What’s our inner superpower : critique or empath?


I went to Bhutan 3 years back on my first solo expedition. Those days, it was a not-much-heard-of-thing in my circle (or even on social media)- the concept of solo tripping. Therefore, it took me a lot of efforts to convince my parents for them to finally allow me to take this plunge, right after I completed my MBA. During this whole conversation, one thing stuck me- when my mother said “You love talking, how can you travel solo?” While post this I started contemplating my hastily taken decision to be my sole companion, I was prudent enough to not show them any signs of confusion lest they exploit it in their favour. Gladly, I got answer to my mother’s question (and also to the topic of this blog) during my rendezvous in the foreign lanes of Bhutan.

The whole journey was possible because of strangers who were nothing but considerate, passionate with expectation of nothing in return. I never felt, I am solo. From a stranger who helped me transfer my stuff to another hotel because the one I booked wasn’t decent enough, to another stranger who dropped me to the railway station on his bike and didn’t even charge a penny, to yet another bunch of strangers who called their hotel and asked the receptionist to add my name in their booking, because well- I didn’t do it before leaving from India and (apparently) you need to show your hotel bookings at the border to get your permit to enter Bhutan (FYI). It does make me realise, how much inefficient I am when left on my own, but it also makes me realise world is better than what is being portrayed in Savdhaan India. While being Savdhaan (cautious) is required, it should not be succeeded by us being overtly guarded in our way of life. Because, deep down in our hearts *be prepared for the moment we all have been waiting for*- we are empaths.

I haven’t made this verdict by my sheer experience in lalaland- one can call me lucky! (I am, though) but science says that. Us, mammals are different from the other strata in animal kingdom because we have an ability to feel for others! Yet we end up being jealous of our best friend if he scores better than us, we end up not helping our colleague on pivot table in excel because well, who likes office colleagues? (if you do, you should stop fooling yourself). We act as a critique in social settings because that’s how society has trained us, thanks to the ability of our brain to absorb negatives faster than positives. But that doesn’t negate the acts of good deeds we end up doing sub- consciously. Aren’t you the one (or know anyone) who religiously feed the stray animal despite abhorring the idea of owning them as a pet, don’t you argue with your parents to not haggle with vegetables vendors. Haven’t you craved to give those children a dime, those who are begging outside your air conditioned car and you bypass them with a straight face, only to share a mock and laugh with the one travelling with you. Deep in your heart, aren’t you craving the red light to turn green asap so that you don’t have to fight over your guilt for long. I do that. I have read so many articles on these people being a part of a ‘major gang’ that every time I feel for them, I fight the emotion!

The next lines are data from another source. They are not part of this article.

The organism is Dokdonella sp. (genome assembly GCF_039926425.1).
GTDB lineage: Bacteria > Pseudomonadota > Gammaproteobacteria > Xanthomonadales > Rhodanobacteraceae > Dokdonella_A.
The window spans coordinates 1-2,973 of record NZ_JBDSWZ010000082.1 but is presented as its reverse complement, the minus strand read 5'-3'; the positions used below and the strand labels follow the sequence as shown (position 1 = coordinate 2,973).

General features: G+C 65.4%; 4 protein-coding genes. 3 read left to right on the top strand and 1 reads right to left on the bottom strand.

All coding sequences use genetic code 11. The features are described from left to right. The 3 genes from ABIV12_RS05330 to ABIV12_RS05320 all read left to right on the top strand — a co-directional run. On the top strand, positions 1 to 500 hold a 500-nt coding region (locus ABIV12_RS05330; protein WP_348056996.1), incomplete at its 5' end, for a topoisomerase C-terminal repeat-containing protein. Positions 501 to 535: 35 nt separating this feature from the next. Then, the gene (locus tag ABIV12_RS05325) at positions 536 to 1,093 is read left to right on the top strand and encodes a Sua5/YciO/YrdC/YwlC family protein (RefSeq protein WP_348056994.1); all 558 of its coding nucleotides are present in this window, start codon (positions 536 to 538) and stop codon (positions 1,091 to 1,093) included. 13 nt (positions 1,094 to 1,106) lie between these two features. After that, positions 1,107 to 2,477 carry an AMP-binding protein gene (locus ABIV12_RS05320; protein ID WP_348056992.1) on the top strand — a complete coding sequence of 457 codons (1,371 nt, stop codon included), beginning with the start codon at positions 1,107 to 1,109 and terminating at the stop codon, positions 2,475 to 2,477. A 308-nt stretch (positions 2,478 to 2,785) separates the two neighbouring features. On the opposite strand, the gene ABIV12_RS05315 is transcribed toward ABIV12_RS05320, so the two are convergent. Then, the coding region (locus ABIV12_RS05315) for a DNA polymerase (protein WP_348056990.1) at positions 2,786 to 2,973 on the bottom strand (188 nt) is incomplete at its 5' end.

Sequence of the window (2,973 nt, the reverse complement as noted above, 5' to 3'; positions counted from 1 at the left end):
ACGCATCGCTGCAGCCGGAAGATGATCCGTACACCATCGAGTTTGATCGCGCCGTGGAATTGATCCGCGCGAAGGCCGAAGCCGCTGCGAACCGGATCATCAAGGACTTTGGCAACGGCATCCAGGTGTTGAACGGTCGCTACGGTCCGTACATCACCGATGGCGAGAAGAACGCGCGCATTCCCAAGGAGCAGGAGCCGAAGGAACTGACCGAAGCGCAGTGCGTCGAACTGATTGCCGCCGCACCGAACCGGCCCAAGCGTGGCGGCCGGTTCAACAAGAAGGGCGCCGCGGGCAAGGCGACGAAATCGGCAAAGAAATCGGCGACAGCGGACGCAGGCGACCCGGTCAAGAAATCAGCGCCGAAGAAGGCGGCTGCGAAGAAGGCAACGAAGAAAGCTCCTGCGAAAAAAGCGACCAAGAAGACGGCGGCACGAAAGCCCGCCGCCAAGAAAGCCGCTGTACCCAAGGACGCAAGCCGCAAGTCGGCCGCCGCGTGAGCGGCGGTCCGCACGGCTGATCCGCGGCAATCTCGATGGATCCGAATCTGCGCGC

Doing something for others is a very natural instinct, we tend to not act upon this because of the apprehensions and lack of transparency in the system. That’s where Ur Gesture (urgesture.com) tries to bridge the gap and help give way to the emotions, which we, mammals, have inherited because of being a part of (no brownie points here) mammalia family- empathy.

Empath doesn’t make one impulsive. Empath makes oneself cautious of existence of a world beyond self and treat it with compassion it deserves. Given the practicality in today’s time, it is very important to be analytical, but is equally important to be kind, not because science says so but because well let’s face the fact- we can’t sustain without others and the relationship needs to be symbiotic and not capitalist!

- Stuti Relan


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